Placebo interventions are often claimed to substantially improve many clinical conditions. However, most reports on effects of placebos
are based on unreliable studies that have not randomised patients to placebo or no treatment.
We studied the effect of placebo treatments by reviewing 202 trials comparing placebo treatment with no treatment covering 60
healthcare problems. In general, placebo treatments produced no major health benefits, although on average they had a modest effect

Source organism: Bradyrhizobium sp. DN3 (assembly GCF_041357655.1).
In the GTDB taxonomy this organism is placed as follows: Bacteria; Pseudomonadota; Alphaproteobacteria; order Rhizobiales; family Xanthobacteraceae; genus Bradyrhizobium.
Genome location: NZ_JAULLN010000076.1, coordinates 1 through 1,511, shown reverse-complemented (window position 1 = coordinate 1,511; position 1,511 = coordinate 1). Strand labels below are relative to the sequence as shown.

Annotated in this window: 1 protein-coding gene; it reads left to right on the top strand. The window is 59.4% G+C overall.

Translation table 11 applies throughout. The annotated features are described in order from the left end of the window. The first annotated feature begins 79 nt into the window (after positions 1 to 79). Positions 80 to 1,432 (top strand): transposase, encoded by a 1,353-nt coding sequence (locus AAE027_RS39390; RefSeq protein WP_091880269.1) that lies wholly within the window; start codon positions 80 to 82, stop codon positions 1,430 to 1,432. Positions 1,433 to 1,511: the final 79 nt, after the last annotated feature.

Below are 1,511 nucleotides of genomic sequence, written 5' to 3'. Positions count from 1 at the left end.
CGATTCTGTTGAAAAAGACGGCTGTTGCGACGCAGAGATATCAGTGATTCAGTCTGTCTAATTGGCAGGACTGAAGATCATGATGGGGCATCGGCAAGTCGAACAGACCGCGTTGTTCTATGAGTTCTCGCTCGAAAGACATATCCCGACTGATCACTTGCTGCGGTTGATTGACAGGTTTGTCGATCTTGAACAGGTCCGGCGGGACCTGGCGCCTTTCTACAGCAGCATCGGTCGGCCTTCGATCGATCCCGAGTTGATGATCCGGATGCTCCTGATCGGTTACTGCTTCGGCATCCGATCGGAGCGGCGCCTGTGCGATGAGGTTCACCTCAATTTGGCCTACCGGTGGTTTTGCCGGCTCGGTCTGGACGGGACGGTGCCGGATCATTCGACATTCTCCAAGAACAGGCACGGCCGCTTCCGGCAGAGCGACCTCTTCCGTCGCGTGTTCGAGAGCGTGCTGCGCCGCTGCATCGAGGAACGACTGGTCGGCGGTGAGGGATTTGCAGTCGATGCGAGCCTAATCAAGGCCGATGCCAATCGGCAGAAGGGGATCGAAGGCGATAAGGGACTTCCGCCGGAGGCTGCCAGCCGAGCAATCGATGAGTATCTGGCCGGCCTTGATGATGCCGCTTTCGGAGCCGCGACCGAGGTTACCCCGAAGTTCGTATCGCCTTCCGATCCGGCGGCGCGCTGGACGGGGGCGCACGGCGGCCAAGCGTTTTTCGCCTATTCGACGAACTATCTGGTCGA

on outcomes reported by patients, such as pain.
However, the effect on pain varied from large to non-existent, even in well-conducted
trials. Variations in the effect of placebo was partly explained by variations in how trials were conducted, the type of placebo used, and
whether patients were informed that the trial involved placebo.
If you would like to know more about this study, read the Cochrane Review (2010) : Placebo interventions for all clinical conditions